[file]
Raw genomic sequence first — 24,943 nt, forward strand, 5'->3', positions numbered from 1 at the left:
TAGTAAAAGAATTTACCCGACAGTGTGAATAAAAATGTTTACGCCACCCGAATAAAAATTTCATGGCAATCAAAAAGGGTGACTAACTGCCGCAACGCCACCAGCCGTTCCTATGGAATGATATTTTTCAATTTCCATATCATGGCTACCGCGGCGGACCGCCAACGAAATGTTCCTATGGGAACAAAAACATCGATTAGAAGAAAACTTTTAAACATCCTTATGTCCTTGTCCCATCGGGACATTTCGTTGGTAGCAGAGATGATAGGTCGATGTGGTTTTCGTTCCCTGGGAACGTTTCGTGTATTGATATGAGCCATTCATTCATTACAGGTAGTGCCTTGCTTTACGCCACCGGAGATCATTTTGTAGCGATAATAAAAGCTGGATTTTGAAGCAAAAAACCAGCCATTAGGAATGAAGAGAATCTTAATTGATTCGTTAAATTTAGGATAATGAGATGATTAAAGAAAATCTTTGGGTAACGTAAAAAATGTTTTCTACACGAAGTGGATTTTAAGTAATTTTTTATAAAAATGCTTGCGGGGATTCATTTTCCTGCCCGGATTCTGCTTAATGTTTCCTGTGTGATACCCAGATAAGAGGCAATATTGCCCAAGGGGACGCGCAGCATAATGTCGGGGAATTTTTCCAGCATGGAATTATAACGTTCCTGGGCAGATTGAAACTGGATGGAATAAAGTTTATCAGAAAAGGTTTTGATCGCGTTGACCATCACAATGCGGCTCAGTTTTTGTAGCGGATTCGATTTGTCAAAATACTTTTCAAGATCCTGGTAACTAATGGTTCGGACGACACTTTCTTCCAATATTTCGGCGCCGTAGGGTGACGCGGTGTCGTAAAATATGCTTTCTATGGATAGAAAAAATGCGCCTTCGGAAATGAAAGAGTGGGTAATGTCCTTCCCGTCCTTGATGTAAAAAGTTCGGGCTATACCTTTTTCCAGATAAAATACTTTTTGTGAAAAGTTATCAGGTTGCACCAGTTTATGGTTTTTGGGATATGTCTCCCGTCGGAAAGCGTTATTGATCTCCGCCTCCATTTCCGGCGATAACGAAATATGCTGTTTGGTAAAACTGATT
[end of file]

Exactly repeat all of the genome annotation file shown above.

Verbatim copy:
Raw genomic sequence first — 24,943 nt, forward strand, 5'->3', positions numbered from 1 at the left:
TAGTAAAAGAATTTACCCGACAGTGTGAATAAAAATGTTTACGCCACCCGAATAAAAATTTCATGGCAATCAAAAAGGGTGACTAACTGCCGCAACGCCACCAGCCGTTCCTATGGAATGATATTTTTCAATTTCCATATCATGGCTACCGCGGCGGACCGCCAACGAAATGTTCCTATGGGAACAAAAACATCGATTAGAAGAAAACTTTTAAACATCCTTATGTCCTTGTCCCATCGGGACATTTCGTTGGTAGCAGAGATGATAGGTCGATGTGGTTTTCGTTCCCTGGGAACGTTTCGTGTATTGATATGAGCCATTCATTCATTACAGGTAGTGCCTTGCTTTACGCCACCGGAGATCATTTTGTAGCGATAATAAAAGCTGGATTTTGAAGCAAAAAACCAGCCATTAGGAATGAAGAGAATCTTAATTGATTCGTTAAATTTAGGATAATGAGATGATTAAAGAAAATCTTTGGGTAACGTAAAAAATGTTTTCTACACGAAGTGGATTTTAAGTAATTTTTTATAAAAATGCTTGCGGGGATTCATTTTCCTGCCCGGATTCTGCTTAATGTTTCCTGTGTGATACCCAGATAAGAGGCAATATTGCCCAAGGGGACGCGCAGCATAATGTCGGGGAATTTTTCCAGCATGGAATTATAACGTTCCTGGGCAGATTGAAACTGGATGGAATAAAGTTTATCAGAAAAGGTTTTGATCGCGTTGACCATCACAATGCGGCTCAGTTTTTGTAGCGGATTCGATTTGTCAAAATACTTTTCAAGATCCTGGTAACTAATGGTTCGGACGACACTTTCTTCCAATATTTCGGCGCCGTAGGGTGACGCGGTGTCGTAAAATATGCTTTCTATGGATAGAAAAAATGCGCCTTCGGAAATGAAAGAGTGGGTAATGTCCTTCCCGTCCTTGATGTAAAAAGTTCGGGCTATACCTTTTTCCAGATAAAATACTTTTTGTGAAAAGTTATCAGGTTGCACCAGTTTATGGTTTTTGGGATATGTCTCCCGTCGGAAAGCGTTATTGATCTCCGCCTCCATTTCCGGCGATAACGAAATATGCTGTTTGGTAAAACTGATT